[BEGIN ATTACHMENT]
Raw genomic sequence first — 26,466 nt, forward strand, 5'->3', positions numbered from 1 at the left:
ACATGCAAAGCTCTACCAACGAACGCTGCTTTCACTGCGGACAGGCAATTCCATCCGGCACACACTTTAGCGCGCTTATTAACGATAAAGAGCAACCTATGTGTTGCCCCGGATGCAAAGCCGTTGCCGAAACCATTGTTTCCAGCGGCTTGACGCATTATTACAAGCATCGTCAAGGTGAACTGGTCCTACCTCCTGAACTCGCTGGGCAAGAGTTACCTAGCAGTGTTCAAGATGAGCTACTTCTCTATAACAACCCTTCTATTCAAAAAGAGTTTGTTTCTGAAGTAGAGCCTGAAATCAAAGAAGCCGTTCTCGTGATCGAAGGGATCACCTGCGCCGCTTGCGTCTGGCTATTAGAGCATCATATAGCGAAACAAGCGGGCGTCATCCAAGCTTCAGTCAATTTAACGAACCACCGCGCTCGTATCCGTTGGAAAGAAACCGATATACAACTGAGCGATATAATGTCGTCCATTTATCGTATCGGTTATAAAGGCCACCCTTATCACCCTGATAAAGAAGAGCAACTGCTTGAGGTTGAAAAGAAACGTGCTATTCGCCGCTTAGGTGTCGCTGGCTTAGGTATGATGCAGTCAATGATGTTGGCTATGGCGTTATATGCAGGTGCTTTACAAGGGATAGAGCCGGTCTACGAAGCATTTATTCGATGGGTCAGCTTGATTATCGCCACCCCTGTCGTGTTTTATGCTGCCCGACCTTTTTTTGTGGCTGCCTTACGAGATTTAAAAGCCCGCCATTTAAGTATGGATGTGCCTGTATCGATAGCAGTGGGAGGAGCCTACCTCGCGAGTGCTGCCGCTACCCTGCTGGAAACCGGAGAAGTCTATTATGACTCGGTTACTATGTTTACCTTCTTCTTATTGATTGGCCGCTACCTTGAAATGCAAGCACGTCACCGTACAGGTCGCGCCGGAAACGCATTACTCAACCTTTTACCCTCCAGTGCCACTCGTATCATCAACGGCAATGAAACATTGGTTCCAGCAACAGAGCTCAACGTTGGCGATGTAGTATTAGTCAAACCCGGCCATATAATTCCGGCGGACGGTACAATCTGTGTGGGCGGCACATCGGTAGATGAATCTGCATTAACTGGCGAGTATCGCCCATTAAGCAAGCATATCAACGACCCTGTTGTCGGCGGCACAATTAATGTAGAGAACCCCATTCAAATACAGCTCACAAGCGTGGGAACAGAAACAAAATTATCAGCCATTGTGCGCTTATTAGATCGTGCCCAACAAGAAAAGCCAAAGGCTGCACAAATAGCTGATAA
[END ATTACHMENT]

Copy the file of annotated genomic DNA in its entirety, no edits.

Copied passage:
Raw genomic sequence first — 26,466 nt, forward strand, 5'->3', positions numbered from 1 at the left:
ACATGCAAAGCTCTACCAACGAACGCTGCTTTCACTGCGGACAGGCAATTCCATCCGGCACACACTTTAGCGCGCTTATTAACGATAAAGAGCAACCTATGTGTTGCCCCGGATGCAAAGCCGTTGCCGAAACCATTGTTTCCAGCGGCTTGACGCATTATTACAAGCATCGTCAAGGTGAACTGGTCCTACCTCCTGAACTCGCTGGGCAAGAGTTACCTAGCAGTGTTCAAGATGAGCTACTTCTCTATAACAACCCTTCTATTCAAAAAGAGTTTGTTTCTGAAGTAGAGCCTGAAATCAAAGAAGCCGTTCTCGTGATCGAAGGGATCACCTGCGCCGCTTGCGTCTGGCTATTAGAGCATCATATAGCGAAACAAGCGGGCGTCATCCAAGCTTCAGTCAATTTAACGAACCACCGCGCTCGTATCCGTTGGAAAGAAACCGATATACAACTGAGCGATATAATGTCGTCCATTTATCGTATCGGTTATAAAGGCCACCCTTATCACCCTGATAAAGAAGAGCAACTGCTTGAGGTTGAAAAGAAACGTGCTATTCGCCGCTTAGGTGTCGCTGGCTTAGGTATGATGCAGTCAATGATGTTGGCTATGGCGTTATATGCAGGTGCTTTACAAGGGATAGAGCCGGTCTACGAAGCATTTATTCGATGGGTCAGCTTGATTATCGCCACCCCTGTCGTGTTTTATGCTGCCCGACCTTTTTTTGTGGCTGCCTTACGAGATTTAAAAGCCCGCCATTTAAGTATGGATGTGCCTGTATCGATAGCAGTGGGAGGAGCCTACCTCGCGAGTGCTGCCGCTACCCTGCTGGAAACCGGAGAAGTCTATTATGACTCGGTTACTATGTTTACCTTCTTCTTATTGATTGGCCGCTACCTTGAAATGCAAGCACGTCACCGTACAGGTCGCGCCGGAAACGCATTACTCAACCTTTTACCCTCCAGTGCCACTCGTATCATCAACGGCAATGAAACATTGGTTCCAGCAACAGAGCTCAACGTTGGCGATGTAGTATTAGTCAAACCCGGCCATATAATTCCGGCGGACGGTACAATCTGTGTGGGCGGCACATCGGTAGATGAATCTGCATTAACTGGCGAGTATCGCCCATTAAGCAAGCATATCAACGACCCTGTTGTCGGCGGCACAATTAATGTAGAGAACCCCATTCAAATACAGCTCACAAGCGTGGGAACAGAAACAAAATTATCAGCCATTGTGCGCTTATTAGATCGTGCCCAACAAGAAAAGCCAAAGGCTGCACAAATAGCTGATAA